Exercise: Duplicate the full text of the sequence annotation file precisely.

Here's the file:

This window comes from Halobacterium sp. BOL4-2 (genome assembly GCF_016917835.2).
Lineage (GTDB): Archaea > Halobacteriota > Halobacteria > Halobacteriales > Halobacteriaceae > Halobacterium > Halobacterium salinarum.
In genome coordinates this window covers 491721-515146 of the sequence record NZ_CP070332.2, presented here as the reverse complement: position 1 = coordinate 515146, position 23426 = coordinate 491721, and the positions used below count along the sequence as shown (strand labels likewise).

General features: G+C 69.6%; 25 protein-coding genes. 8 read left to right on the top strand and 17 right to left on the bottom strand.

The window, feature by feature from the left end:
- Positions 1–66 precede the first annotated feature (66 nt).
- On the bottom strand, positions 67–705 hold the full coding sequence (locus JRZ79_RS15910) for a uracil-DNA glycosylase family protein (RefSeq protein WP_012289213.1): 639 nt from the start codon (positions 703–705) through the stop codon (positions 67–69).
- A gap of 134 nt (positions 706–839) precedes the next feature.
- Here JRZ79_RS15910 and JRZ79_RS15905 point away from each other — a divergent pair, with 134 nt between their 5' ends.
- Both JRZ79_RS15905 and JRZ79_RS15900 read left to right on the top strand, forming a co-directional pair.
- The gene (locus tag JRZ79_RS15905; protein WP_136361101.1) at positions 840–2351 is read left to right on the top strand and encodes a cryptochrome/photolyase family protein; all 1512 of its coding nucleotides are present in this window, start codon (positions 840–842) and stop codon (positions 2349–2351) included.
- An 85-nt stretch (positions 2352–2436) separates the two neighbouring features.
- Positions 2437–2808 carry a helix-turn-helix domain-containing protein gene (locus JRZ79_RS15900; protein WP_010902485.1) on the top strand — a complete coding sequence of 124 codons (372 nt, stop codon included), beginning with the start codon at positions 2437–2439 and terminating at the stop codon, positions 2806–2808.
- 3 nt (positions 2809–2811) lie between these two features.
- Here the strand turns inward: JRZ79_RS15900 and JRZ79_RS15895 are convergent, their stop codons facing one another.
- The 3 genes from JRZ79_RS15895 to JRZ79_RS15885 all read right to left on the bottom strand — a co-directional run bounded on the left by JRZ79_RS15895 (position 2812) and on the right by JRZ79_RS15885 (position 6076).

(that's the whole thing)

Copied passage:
This window comes from Halobacterium sp. BOL4-2 (genome assembly GCF_016917835.2).
Lineage (GTDB): Archaea > Halobacteriota > Halobacteria > Halobacteriales > Halobacteriaceae > Halobacterium > Halobacterium salinarum.
In genome coordinates this window covers 491721-515146 of the sequence record NZ_CP070332.2, presented here as the reverse complement: position 1 = coordinate 515146, position 23426 = coordinate 491721, and the positions used below count along the sequence as shown (strand labels likewise).

General features: G+C 69.6%; 25 protein-coding genes. 8 read left to right on the top strand and 17 right to left on the bottom strand.

The window, feature by feature from the left end:
- Positions 1–66 precede the first annotated feature (66 nt).
- On the bottom strand, positions 67–705 hold the full coding sequence (locus JRZ79_RS15910) for a uracil-DNA glycosylase family protein (RefSeq protein WP_012289213.1): 639 nt from the start codon (positions 703–705) through the stop codon (positions 67–69).
- A gap of 134 nt (positions 706–839) precedes the next feature.
- Here JRZ79_RS15910 and JRZ79_RS15905 point away from each other — a divergent pair, with 134 nt between their 5' ends.
- Both JRZ79_RS15905 and JRZ79_RS15900 read left to right on the top strand, forming a co-directional pair.
- The gene (locus tag JRZ79_RS15905; protein WP_136361101.1) at positions 840–2351 is read left to right on the top strand and encodes a cryptochrome/photolyase family protein; all 1512 of its coding nucleotides are present in this window, start codon (positions 840–842) and stop codon (positions 2349–2351) included.
- An 85-nt stretch (positions 2352–2436) separates the two neighbouring features.
- Positions 2437–2808 carry a helix-turn-helix domain-containing protein gene (locus JRZ79_RS15900; protein WP_010902485.1) on the top strand — a complete coding sequence of 124 codons (372 nt, stop codon included), beginning with the start codon at positions 2437–2439 and terminating at the stop codon, positions 2806–2808.
- 3 nt (positions 2809–2811) lie between these two features.
- Here the strand turns inward: JRZ79_RS15900 and JRZ79_RS15895 are convergent, their stop codons facing one another.
- The 3 genes from JRZ79_RS15895 to JRZ79_RS15885 all read right to left on the bottom strand — a co-directional run bounded on the left by JRZ79_RS15895 (position 2812) and on the right by JRZ79_RS15885 (position 6076).